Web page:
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Enable "Create a Windows USB Install Disk" in Bootcamp Assistant for Mountain Lion


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#1 Akamatsu

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Posted 21 October 2012 - 04:00 PM

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Typically, when you run the Bootcamp assistant on Macs that come as standard with an optical drive, you won't be given an option to create a USB Windows install disk. There's a few reason you might want this, for example if you've replaced your optical drive with a second hard drive. This guide will show how to force this option on Mountain Lion. You'll need Xcode (free from App store), although you can also make the modifications using nano via the terminal if you're an advanced user. I'll only be going through how to do this with Xcode.

Step 1: Permissions
Go to Applications > Utilities > Boot Camp. Alt-click and select "Show Package Contents". Alt-click on the folder 'Contents' and select 'Get Info', and then add 'Administrators' to the 'Sharing & Permissions' with read & write privileges. You will have to click the padlock and enter your administrator password to do this. Do the same for the file named 'Info.plist' that the 'Contents' folder contains.

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Step 2: Find your system version
Click  > About This Mac > More Info > System Report and then copy the first section of the 'Boot ROM Version' string.

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Step 3: Edit 'Info.plist'
Open 'Info.plist' with Xcode. Expand "USBBootSupportedModels", add a new item by pressing the '+' symbol. You will be prompted to unlock the file, click unlock. If you get a permissions error, check that you've completed the previous step. Paste the first section of your 'Boot ROM Version', for example 'MBP81', and then save the file.

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Startup Boot Camp Assistant, and you will now have the option to create a Windows 7 Install Disk. To turn a Windows Install DVD into an ISO image, you can follow this tutorial: How To Create Windows-Compatible ISO Disc Images on Mac OS X

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I've replaced my optical drive with a second harddrive, so this was necessary to do for me to install Windows, as Microsoft doesn't allow you to install it via an external optical drive regardless of system platform. The Apple external superdrive will work with MBAs and rMBPs, but only because Apple have done something special with the drivers.

Edited by Akamatsu, 21 October 2012 - 04:01 PM.


#2 SquallStrife

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Posted 21 October 2012 - 07:59 PM

Microsoft doesn't allow you to install it via an external optical drive regardless of system platform.


I've done it loads of times.....?


Good guide tho, will probably come in handy at some point! :)

Edited by SquallStrife, 21 October 2012 - 07:59 PM.

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#3 Akamatsu

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Posted 21 October 2012 - 09:53 PM

I've done it loads of times.....?


Huh, a quick search on the topic and yeah you're right. I remember having some problems a few years back updating a netbook with an external drive, and somehow got the wrong impression.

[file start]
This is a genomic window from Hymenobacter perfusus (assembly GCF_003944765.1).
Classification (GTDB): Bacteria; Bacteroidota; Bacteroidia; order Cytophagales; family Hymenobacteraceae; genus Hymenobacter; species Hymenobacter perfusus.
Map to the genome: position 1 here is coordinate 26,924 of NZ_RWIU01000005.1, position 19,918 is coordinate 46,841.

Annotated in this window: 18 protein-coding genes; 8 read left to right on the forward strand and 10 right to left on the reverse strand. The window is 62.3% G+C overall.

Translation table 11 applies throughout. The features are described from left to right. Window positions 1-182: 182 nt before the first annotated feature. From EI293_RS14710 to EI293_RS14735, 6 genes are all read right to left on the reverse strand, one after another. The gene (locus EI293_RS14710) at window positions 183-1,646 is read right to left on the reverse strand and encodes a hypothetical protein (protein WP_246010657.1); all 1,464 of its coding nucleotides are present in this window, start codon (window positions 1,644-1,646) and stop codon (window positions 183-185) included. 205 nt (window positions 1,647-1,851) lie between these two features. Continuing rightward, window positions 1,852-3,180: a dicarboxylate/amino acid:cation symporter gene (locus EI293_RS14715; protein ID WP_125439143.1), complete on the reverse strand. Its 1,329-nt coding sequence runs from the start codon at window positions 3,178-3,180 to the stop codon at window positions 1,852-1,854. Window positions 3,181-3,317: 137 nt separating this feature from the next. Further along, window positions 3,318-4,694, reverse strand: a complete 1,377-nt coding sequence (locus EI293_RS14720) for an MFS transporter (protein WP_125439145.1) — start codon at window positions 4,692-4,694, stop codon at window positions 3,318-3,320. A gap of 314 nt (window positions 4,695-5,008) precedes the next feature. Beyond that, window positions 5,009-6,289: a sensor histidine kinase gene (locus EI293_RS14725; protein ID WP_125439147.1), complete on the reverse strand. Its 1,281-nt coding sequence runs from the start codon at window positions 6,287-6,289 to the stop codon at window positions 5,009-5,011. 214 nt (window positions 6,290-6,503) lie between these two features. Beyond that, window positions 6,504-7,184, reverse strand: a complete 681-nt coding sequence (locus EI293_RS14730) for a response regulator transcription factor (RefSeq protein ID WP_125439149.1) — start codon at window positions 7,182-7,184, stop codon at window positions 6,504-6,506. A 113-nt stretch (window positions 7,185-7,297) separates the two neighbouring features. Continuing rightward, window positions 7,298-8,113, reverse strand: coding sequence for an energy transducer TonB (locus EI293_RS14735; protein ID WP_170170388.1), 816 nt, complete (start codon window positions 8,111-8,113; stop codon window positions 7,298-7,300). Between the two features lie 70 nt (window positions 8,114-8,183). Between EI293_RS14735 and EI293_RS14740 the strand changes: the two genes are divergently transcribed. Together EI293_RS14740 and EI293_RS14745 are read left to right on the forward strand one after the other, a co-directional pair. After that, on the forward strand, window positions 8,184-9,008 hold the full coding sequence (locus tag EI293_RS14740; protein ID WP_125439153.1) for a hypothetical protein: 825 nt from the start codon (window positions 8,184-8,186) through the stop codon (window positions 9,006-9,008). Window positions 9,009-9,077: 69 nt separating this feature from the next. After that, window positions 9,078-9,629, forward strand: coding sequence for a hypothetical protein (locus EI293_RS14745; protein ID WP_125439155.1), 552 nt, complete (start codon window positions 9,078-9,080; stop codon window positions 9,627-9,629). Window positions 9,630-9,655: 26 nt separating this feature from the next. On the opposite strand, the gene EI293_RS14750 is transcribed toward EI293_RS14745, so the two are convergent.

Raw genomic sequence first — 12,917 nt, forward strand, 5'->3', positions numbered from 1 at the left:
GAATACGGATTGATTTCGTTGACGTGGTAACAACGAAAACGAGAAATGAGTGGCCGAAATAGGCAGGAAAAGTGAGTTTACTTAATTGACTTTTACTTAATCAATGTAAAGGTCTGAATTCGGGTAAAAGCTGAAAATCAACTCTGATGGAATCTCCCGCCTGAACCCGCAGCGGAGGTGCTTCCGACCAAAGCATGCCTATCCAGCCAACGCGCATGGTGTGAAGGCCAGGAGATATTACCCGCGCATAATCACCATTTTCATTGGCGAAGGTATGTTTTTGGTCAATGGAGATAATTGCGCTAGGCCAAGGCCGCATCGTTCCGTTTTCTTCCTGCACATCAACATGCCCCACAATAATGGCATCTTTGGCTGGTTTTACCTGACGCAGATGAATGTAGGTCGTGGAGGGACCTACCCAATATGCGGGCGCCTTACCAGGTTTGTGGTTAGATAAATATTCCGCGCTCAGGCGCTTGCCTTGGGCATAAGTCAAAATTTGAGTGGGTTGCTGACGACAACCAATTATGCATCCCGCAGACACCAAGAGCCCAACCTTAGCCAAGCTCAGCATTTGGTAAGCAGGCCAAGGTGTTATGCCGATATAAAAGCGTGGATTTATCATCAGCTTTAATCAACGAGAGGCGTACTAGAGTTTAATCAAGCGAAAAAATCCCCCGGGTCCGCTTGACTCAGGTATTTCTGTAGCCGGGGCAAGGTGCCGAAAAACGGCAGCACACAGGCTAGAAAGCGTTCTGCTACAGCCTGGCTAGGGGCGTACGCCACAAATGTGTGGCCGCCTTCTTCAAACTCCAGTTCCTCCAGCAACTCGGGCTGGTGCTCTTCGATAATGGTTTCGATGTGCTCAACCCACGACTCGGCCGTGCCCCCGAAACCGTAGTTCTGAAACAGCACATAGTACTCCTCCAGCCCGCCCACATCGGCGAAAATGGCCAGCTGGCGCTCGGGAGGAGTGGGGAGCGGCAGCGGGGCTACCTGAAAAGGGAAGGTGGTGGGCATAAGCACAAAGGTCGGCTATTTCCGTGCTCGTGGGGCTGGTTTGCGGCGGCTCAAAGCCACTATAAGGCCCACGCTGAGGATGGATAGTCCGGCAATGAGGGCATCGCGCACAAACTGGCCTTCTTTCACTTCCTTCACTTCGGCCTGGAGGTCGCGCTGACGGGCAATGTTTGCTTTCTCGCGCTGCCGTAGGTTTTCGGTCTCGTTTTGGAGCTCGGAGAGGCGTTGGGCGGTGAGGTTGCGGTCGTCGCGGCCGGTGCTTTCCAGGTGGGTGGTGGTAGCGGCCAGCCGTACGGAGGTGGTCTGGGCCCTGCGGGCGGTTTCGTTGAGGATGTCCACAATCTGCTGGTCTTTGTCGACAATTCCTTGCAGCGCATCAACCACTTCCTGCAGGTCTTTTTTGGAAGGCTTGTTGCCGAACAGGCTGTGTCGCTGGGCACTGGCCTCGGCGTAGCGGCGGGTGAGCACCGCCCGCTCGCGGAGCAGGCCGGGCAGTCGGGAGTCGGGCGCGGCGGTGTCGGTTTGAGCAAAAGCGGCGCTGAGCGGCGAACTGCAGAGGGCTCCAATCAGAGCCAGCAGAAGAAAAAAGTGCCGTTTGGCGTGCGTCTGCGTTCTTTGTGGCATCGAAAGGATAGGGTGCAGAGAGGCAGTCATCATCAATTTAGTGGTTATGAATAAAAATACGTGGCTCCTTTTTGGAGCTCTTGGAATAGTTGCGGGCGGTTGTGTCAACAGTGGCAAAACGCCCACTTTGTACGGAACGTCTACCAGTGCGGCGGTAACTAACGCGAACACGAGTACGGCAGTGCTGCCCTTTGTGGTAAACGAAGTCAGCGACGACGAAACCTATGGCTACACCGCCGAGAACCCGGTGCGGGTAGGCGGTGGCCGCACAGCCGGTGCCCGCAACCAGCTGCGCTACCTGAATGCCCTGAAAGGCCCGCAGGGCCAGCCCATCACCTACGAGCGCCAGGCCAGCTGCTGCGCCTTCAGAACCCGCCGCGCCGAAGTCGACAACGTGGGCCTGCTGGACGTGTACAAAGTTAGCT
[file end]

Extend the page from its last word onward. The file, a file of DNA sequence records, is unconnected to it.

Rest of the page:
#4 ninjacatfish

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Posted 22 October 2012 - 01:00 AM

Oh, interesting! I did a similar thing with the official Microsoft application that turns an ISO into a bootable USB drive, but I was lucky enough to have a running Windows PC, this'll be good for Mac only households :)
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#5 hnoor0033

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Posted 29 January 2016 - 05:12 PM

I was lucky enough to have a running Windows PC, this'll be good for Mac only households :) 


NOOR


#6 Rybags

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Posted 29 January 2016 - 06:29 PM

Errr... nice necrobump.

 

Actually I went through this myself the other day.  Right pain that they limit what you can do on a particular model and what media you're allowed to use.

It becomes an even bigger PITA because with El Capitan they've tightened security up and even the root user is somewhat crippled.

As such you can't edit such files within the system area even with elevated privelages.

 

The workaround is that you have to boot into Recovery then issue shell command csrutil disable

This will disable SIP (System Integrity Protection) which allows you to do the required edits.

Once done you need to boot into recovery again and issue shell command csrutil enable to return SIP to normal.

 

 

That aside, my Macbook Pro has a non working screen and it would seem I can't do a Win install using secondary monitor, so I had to resort to using VMWare there.

Benches seem to indicate though that it's not too much of a loss, wPrime and SuperPi scoring much what you'd expect of a native install.

3DMark performance though... no idea.  The Intel integrated graphics HD 3000 series is about equivalent to an old ATI HD 5500 graphics card at best.  8 Gig installed Ram means a hosted machine doesn't have to suffer in that regard.

 

To satisfy my Boot Camp needs for the moment though, looks like I'll have to settle for having it on my older Core2Duo machine.



#7 gerroba

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Posted 27 February 2016 - 09:58 AM

another workaround in El Capitan to avoid SIP is to copy the BootCamp Assistan application to another folder with write permission (i.e Desktop) and modify the info.plist of these "new" app. 






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